27 February 2009
Teach us - that's the appeal of doctors to both the Human Resources Ministry and employers.
Doctors have been blamed for causing workers to lose life-long pensions from Socso because their health problems are not linked to their jobs or the work environment.
Malaysian Medical Association president Datuk Dr Khoo Kah Lin admitted that doctors treated patients based on symptoms as it was difficult to link an illness to work.
He said employers were more aware of the health risks in their workplace and should conduct courses for their panel doctors on occupational diseases.
"If a doctor is made aware of this, then he can recognise a possible link between work and disease when a worker comes in for treatment."
Several doctors admitted that early diagnosis of an occupational illness may prevent the disease, such as asthma, from worsening.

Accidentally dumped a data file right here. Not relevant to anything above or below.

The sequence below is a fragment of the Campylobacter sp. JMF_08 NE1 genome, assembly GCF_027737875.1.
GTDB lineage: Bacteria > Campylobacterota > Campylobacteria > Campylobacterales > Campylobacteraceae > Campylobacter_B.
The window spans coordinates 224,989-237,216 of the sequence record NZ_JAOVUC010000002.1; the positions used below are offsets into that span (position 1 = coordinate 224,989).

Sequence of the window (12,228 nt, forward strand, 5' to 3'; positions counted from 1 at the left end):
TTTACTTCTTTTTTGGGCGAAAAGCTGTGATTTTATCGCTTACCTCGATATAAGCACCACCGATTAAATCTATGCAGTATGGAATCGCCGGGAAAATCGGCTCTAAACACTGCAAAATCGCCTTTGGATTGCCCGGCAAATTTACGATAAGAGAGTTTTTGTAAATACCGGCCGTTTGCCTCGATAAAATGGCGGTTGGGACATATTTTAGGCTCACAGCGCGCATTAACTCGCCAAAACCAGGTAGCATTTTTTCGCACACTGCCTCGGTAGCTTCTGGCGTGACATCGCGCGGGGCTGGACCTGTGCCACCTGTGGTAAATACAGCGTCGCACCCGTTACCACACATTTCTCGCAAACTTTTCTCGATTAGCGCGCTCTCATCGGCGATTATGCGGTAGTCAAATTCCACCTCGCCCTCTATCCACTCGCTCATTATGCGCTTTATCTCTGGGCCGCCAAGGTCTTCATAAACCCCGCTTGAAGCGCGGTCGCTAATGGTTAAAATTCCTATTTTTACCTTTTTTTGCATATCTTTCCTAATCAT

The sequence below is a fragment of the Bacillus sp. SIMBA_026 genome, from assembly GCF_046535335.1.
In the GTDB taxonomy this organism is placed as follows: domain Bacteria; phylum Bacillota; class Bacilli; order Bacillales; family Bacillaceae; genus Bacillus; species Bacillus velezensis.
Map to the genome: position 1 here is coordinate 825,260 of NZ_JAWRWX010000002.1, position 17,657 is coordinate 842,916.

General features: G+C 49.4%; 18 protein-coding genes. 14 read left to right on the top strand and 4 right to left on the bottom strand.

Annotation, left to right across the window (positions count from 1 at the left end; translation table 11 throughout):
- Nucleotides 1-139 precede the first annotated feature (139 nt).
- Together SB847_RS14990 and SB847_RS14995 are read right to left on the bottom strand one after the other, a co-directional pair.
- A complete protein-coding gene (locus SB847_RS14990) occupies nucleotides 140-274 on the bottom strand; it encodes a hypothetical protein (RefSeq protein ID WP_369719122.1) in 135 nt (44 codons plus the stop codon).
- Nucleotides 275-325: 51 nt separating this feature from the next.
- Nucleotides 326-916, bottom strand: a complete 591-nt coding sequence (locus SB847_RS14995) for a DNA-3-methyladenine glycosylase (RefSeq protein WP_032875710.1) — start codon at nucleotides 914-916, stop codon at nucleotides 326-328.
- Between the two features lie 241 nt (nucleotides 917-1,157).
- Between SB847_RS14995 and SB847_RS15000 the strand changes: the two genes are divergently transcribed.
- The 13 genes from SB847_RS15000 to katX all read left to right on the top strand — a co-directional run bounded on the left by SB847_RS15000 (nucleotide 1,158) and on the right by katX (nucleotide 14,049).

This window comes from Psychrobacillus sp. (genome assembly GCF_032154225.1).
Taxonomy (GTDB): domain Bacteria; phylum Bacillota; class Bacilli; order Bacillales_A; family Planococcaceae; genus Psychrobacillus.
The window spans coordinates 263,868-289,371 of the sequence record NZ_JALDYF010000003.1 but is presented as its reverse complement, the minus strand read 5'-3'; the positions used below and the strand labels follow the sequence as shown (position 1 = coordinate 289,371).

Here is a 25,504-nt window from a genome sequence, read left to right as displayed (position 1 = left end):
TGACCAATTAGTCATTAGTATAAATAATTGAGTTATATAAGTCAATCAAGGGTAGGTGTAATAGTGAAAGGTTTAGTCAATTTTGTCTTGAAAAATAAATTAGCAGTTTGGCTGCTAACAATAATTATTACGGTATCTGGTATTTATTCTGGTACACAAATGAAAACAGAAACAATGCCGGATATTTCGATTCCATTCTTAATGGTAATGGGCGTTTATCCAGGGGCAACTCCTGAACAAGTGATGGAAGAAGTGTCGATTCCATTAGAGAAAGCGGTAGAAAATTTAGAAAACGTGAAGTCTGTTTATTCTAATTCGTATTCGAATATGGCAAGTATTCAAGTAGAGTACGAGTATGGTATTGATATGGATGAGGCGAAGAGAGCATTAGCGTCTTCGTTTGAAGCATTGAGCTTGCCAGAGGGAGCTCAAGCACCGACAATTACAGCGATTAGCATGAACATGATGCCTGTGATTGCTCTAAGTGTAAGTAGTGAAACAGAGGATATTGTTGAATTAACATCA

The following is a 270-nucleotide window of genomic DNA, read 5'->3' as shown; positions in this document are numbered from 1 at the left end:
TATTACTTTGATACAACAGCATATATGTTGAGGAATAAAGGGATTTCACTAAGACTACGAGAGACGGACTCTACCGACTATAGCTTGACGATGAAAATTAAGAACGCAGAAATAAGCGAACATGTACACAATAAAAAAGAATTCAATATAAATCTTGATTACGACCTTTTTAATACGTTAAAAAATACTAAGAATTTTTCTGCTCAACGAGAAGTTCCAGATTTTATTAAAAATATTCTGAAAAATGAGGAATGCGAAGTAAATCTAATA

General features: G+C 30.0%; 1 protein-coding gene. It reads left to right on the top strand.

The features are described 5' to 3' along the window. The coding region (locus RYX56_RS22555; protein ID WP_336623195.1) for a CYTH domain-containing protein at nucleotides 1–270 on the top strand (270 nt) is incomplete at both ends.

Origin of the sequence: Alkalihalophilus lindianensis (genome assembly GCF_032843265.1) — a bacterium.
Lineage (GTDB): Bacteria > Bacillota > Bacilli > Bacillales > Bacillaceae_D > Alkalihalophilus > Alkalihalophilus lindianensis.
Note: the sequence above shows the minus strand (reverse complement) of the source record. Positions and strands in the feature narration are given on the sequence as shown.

Malaysian Society Otorhinolaryngology Head Neck Surgery president Dr Kuljit Singh agreed that doctors should find out details on the workplace whenever a patient sought treatment for hearing problem.
He said hearing loss developed slowly as a result of exposure to continuous or intermittent loud noise at the workplace.
Dr Kuljit said employers should abide by the Factories and Machinery (Noise exposure) Regulations 1989 and not expose workers to noise above the permissible levels.
"Employers should provide ear plugs to those who work in noisy environment."
A Kuala Lumpur Hospital senior consultant, who sits in the Socso board, said occupation-related lung diseases were rarely reported because questions about the workplace were not asked when workers sought treatment.
"The respiratory tract is often the site of injury and diseases due to toxic occupational exposures," he said.
Occupational lung diseases include asthma, pneumoconiosis (due to silicosis, asbestosis), tuberculosis, chronic bronchitis, metal lung-induced disease and lung cancer.
This article was first published in www.nst.com.my